Maggie tells Johan that Arthur murdered Sara, and Annika was the one to convince the crew not to say anything. In time Maggie “remembers” that Annika took the last Cat and headed out to the Canadian research station even though it was much too far. And along the way the Cat gets stuck and she freezes to death. (Suicide – #11.) Johan is convinced that it was Arthur who murdered everyone at the station like Maggie posited. And it is then that he is detained and manhandled away. But as Maggie is being helicoptered out we learn that her one regret was in killing Aki. Aki who wasn’t even there at Polaris V. Aki who was in love with her and allowed her to get close enough to let her kill him. The price of his death was worth it to Maggie though, and we know this because we see as Maggie calls her sister and lets her know that it is done. And by that she means that Arthur is now in custody not only for their mother’s death but eleven other’s deaths as well.

Final Thoughts on the Series The Head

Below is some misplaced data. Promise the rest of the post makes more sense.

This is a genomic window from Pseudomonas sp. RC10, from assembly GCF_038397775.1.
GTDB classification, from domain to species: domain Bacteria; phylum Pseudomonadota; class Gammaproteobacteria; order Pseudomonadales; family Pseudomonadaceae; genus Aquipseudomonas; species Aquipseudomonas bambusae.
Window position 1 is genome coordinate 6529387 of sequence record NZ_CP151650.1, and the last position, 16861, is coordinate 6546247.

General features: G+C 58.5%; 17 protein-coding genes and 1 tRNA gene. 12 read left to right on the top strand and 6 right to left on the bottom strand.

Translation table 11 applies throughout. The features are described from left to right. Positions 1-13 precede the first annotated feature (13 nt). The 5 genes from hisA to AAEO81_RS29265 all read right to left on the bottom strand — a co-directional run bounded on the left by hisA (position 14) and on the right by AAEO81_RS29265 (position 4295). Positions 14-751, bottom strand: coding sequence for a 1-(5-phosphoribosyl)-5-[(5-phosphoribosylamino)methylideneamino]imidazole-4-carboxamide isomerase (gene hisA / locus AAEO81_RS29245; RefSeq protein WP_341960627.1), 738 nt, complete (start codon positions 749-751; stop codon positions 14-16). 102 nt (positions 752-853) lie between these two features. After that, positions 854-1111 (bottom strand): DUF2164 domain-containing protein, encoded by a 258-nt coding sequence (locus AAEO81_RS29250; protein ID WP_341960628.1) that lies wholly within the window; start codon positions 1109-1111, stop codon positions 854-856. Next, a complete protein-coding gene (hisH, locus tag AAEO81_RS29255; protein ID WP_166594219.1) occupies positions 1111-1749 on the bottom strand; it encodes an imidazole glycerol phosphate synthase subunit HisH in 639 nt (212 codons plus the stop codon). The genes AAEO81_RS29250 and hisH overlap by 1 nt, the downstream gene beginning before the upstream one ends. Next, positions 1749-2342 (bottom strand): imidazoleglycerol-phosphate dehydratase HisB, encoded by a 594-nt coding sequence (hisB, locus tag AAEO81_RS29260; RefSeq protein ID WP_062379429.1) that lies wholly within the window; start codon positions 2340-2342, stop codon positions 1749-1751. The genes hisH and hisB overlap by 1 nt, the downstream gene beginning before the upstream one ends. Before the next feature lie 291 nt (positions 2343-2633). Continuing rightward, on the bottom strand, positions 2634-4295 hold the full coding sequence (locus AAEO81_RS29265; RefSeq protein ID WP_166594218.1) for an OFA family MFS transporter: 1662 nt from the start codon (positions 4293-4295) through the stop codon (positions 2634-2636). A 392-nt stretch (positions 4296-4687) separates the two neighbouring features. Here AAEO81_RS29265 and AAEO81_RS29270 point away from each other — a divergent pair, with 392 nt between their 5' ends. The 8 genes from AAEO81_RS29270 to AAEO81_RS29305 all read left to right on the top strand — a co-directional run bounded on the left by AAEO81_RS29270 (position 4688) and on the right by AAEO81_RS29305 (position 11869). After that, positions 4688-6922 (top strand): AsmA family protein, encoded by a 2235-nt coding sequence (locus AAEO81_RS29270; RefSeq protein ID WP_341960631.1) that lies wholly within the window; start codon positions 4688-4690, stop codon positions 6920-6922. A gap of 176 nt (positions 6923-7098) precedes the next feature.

All movies and TV shows begin with a cogent idea – and get solidified by a screenplay. Without a brilliant screenplay author nothing else matters. You can’t throw enough CGI at a bad screenplay to make it palatable. That just isn’t how it works. (That’s like adding more ingredients to a bad stew. It just doesn’t work.) But with The Head, we have one of the tightest six episodes ever crafted. It is really, really-really difficult to kill almost a dozen people and still wonder who did it and why. But The Head hits this three-pointer from the totally other side of the court. And it does it while not even breaking a sweat. Yes, this was a series of shows (which I normally avoid) but this show was more a 5-hour movie instead of a show. And it was all the better for it. I would actually LOVE it if someone would come out with a 6-hour long movie. That would be awesome. And especially if the writing could be half as tight as The Head was.